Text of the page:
Eric Sweet Built His Own Path from the Air Force to VP

Life Storage’s Eric Sweet, who began his career in the Air Force, credits much of his success to that early military training

“I truly believe that I owe much of my success to the United States Air Force,” says Eric Sweet, vice president of construction management at Life Storage. “My military service was the foundation that guided me through life. I joined the Air Force at nineteen years old, and I completed my service as a young man with new skills, discipline, respect for authority, and the belief and ability to earn success based on performance.”

Sweet, the son of an Army veteran and a schoolteacher, served from 1981 to 1986 as a heavy construction equipment operator and member of the prime base engineer emergency force. He was expected to deploy at a moment’s notice, and when Hurricane Iwa hit Hawaii in 1982, he got the call.

Eric Sweet Life Storage
Eric Sweet, Life Storage

“The Civil Engineering Squadron asked for three volunteers from the heavy equipment shop to work through the hurricane and keep the base clear for emergency vehicles and respond teams,” Sweet recalls. “I didn’t even blink an eye when they asked for volunteers—I worked with my fellow airman right through the eye of the hurricane. Getting through the eye wall is the dangerous part, as is exiting the eye.”

It took a hard month to recover from the damage of Hurricane Iwa. “That’s what’s so rewarding about being a member of the Air Force,” Sweet says. “It allows you the opportunity to achieve things you once never thought you would be able to.”

Awarded the Air Force Commendation Medal in part for his work during the hurricane, Sweet was determined to give back to the military even after completing active service. For two years after returning home, he served as a “weekend warrior” in the NY Air Force National Guard while earning his associate degree in civil engineering at SUNY Erie. He continued his education at night to earn his bachelor’s degree in industrial engineering technology from Buffalo State University at New York.

“Growing up, I never really thought I was ready for college. I was unsure if I would excel in a college environment,” Sweet says. “But when I left the military, I had the courage, confidence, and the drive to go to college and to further my career.”

In 1986, Sweet secured his first construction project as a civilian. He applied his military experience and degree to one of the most important and biggest, construction projects in Buffalo, New York, in the late eighties: a baseball stadium. “To be able to be part of the Buffalo Bison’s minor-league baseball stadium project at the start of my civilian career really paved a wider path for me,” Sweet says.

Following the completion of the stadium, Sweet went on to serve as a project manager, director, or executive for a number of notable projects, including the 2002 World Cup stadium in South Korea, the Pentagon Renovation project, and a US Federal Courthouse in New York.

“To be able to use my military experience to work on sites like the Pentagon and the Federal Courthouse, I really felt I was giving back to our nation what the Air Force had given me,” Sweet notes. “Being one of the leaders in a construction management role was like being the sword and shield for the respective government agencies.”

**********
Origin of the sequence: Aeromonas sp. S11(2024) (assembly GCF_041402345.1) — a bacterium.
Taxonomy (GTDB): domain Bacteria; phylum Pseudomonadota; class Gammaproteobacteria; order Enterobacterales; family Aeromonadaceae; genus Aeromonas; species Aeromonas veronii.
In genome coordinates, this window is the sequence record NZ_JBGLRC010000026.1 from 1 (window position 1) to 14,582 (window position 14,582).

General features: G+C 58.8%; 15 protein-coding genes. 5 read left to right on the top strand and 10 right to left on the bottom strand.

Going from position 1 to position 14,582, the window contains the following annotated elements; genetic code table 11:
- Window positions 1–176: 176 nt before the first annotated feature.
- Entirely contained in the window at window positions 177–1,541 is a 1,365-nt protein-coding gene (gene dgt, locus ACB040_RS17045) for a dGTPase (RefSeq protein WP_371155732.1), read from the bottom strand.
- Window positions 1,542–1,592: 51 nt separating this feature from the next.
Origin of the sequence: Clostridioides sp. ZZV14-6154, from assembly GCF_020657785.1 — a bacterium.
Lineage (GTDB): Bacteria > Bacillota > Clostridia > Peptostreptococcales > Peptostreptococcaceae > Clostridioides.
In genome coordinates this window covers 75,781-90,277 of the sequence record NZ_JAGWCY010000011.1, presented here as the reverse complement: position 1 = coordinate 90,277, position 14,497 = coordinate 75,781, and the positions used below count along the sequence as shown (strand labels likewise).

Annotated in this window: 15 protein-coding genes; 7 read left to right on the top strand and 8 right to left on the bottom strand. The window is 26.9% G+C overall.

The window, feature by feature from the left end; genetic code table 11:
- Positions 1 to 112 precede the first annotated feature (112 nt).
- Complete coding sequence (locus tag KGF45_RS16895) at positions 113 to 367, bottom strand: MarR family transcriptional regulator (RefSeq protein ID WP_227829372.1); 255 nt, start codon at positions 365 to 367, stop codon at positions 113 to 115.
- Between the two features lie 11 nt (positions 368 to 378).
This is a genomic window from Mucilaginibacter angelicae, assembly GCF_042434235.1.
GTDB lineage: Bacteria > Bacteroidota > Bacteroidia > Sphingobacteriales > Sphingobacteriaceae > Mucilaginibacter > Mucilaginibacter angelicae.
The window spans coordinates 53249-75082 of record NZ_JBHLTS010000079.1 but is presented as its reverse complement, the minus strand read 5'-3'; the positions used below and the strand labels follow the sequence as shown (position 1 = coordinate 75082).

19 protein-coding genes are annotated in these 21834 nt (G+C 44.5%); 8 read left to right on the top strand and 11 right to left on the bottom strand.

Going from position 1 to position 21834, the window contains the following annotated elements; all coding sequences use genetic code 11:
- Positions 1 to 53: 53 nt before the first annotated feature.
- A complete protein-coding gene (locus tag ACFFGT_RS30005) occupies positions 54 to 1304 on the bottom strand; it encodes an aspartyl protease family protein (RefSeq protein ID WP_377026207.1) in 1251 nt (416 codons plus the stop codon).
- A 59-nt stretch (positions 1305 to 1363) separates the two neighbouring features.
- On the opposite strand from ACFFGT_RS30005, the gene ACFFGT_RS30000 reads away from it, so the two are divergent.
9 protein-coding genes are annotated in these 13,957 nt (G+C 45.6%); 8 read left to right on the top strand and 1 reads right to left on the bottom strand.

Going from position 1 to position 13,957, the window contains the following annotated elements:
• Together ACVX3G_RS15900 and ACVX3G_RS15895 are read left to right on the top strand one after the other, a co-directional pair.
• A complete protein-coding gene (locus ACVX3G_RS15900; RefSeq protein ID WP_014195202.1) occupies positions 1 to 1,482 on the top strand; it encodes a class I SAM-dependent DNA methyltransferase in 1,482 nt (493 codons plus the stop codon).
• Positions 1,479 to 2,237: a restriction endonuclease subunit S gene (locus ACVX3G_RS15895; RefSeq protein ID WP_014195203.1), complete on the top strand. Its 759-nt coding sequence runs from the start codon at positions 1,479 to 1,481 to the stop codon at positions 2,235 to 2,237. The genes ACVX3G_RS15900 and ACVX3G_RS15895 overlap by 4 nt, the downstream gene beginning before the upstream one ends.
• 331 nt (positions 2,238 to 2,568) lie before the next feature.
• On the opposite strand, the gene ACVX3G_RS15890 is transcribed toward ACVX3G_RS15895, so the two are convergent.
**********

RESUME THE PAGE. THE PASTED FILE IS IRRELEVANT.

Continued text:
Sweet found another organization in June 2014 that he could give his whole self to: Life Storage, where individuals truly earn their leadership by the respect of their people. The first-rate national storage company is renowned for its customer service, and Sweet felt that, like the Air Force, it was an organization he could give back to.

“That’s what is so rewarding about being a member of the Air Force. It allows you the opportunity to achieve things you once never thought you would be able to.”

“I used to believe that most companies were composed of A, B, and C players. After coming to Life Storage, I truly believe that you can have all A players,” Sweet says. “It largely depends on the corporate environment that the leadership creates, and the employees, in turn, promote.”

According to Sweet, Life Storage is a place where employees want to come to work—a place that provides excellent mentorship, and professional growth opportunities, and truly allows its employees the latitude to balance family and work.

“They understand that we all have times in our personal lives when we have special occasions or challenges at home, whether it’s the death of a loved one or the birth of a baby,” Sweet says. “We respect family values as much as we do corporate values. We don’t call our office the corporate office; we call it the home office.”

Because of the home office environment at Life Storage, Sweet says, employees remain invested and engaged. “I’ve been here nearly six years, and very rarely, if at all, do I hear an employee say ‘no,’” Sweet remarks. “When you ask if somebody can help you with a task, they pitch in to help you out.”

Sweet is able to give back to the company by not only leading and mentoring his team, but also working hard to preserve and promote the culture he has seen since his first day on the job.

“The culture here brings success to the employees of our company and to the customers we serve,” he says, “but also to the broader business of the self-storage industry.”